Corporations are creatures of statute, not, despite the best efforts of the Supreme Court in cases like Citizens United, human beings. Corporations don’t have consciences, or any other human attributes. We hope that the people running corporations have human attributes, like consciences, but it appears that is not always the case. The only goal of a corporation is to make money while limiting liability for the owners. This fixation frequently leads to massive disasters, like the destruction of the Gulf of Mexico.
The economist Richard Thaler, whose ideas the President likes, wrote an article in the New York Times recently in which he admits that no one has figured out a way to force people generally, and corporations specifically, to protect against significant risks. The disaster in the Gulf and the collapse of giant banks in 2008 are salient examples.
Economists believed that if risks were severe enough, someone would police the risk-taker, maybe an insurance company, maybe a creditor. Those of us who still believe in regulation thought that strong regulators would do the job.
Thaler explains that neither will work. Insurance companies and creditors have no way to evaluate the level of risk corporations are taking; they have other concerns about their own profits, or they are behind the learning curve, or they have personal reasons to trust the risk-takers. Regulators are always behind the learning curve of the sectors of the economy they are supposed to control. Corporations always underestimate risks. He could have added a discussion of the principal-agent problem: management’s rewards for taking risk are very high, and their personal risk of loss is very low.
What is a society supposed to do? Thaler hopes something will happen, but he makes no proposals. So, I will. The only thing that deters people from taking risks is the certainty of jail time. It focuses their attention on problems mightily. The big problem is that we have a legal system that rich people can tie up forever. We need something clear and direct, with no room for lawyers to play their games.
The starting place is the responsible corporate officer doctrine. Most statutes defining crimes use words like “it shall be unlawful for any person” to do the prohibited act. The definition of “person” includes corporations and other legal entities, and in some cases it specifically includes a “responsible corporate officer”. I discussed the applicability of this definition in the BP case here.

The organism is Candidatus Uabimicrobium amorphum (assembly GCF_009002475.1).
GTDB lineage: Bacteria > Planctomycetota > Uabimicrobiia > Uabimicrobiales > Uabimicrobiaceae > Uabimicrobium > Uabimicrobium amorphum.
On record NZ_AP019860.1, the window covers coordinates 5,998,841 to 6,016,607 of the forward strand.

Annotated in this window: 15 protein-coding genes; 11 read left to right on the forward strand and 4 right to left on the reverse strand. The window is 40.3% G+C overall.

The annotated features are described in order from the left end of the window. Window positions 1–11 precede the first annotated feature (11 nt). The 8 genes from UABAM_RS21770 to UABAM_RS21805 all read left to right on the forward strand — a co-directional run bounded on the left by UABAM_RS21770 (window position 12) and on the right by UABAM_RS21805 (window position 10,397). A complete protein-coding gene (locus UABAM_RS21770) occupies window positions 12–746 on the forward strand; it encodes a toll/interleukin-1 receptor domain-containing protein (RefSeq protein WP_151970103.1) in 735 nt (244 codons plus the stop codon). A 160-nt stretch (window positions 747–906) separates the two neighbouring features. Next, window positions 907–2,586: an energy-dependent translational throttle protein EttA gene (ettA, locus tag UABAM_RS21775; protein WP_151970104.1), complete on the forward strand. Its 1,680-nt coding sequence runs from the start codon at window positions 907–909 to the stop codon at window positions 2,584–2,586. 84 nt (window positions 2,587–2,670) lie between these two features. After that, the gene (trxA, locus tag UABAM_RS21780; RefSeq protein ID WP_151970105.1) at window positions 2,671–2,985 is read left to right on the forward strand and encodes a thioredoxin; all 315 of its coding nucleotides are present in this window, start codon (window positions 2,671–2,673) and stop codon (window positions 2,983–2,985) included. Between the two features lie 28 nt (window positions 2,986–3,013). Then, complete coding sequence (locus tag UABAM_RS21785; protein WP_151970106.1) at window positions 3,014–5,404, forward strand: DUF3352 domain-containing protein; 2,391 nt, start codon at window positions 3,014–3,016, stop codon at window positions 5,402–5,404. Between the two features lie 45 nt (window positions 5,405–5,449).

A recent law journal article shows that courts can construe the word “person” to include a responsible corporate officer, even if it is not expressly included in the definition.
When imposing the RCO doctrine upon a corporate officer in Park, the Supreme Court acknowledged that the imposition may be onerous. Nevertheless, the Court determined the obligation was “no more stringent than the public has a right to expect of those who voluntarily assume positions of authority in business enterprises whose services and products affect the health and well-being of the public that supports them.”
Christina Schuck, Note And Comment: A New Use For The Responsible Corporate Officer Doctrine: Prosecuting Industry Insiders For Mortgage Fraud, 14 Lewis and Clark Law Review 371, 389 (2010); footnotes omitted. This holding does not change the necessity of proving the statutory mens rea, like knowledge or intent to cause harm. Later decisions create a defense of impossibility: defendants can prove that there was nothing they could have done to prevent the disaster.
This is a good starting place. All we have to do is to change the mens rea requirement to negligence or even strict liability. A good way to do this in the case of disasters like the Gulf is to say that there will be strict liability, subject only to the defense of impossibility, for all responsible corporate officers, regardless of their intent, if the total damage exceeds $50 million. The punishment would be a short jail term, and a fine equal to the amount of damage.
The burden of proof on the government is to show a) that the damage exceeded $50 million, and b) the defendant could have affected the decision to proceed with the corporate act. Defendants have the burden of proving that there was nothing they could have done to prevent either the corporate act, or the damage.
Between jail and loss of all one’s assets, I think we would encourage corporate officials to find, if not a conscience, at least its functional equivalent.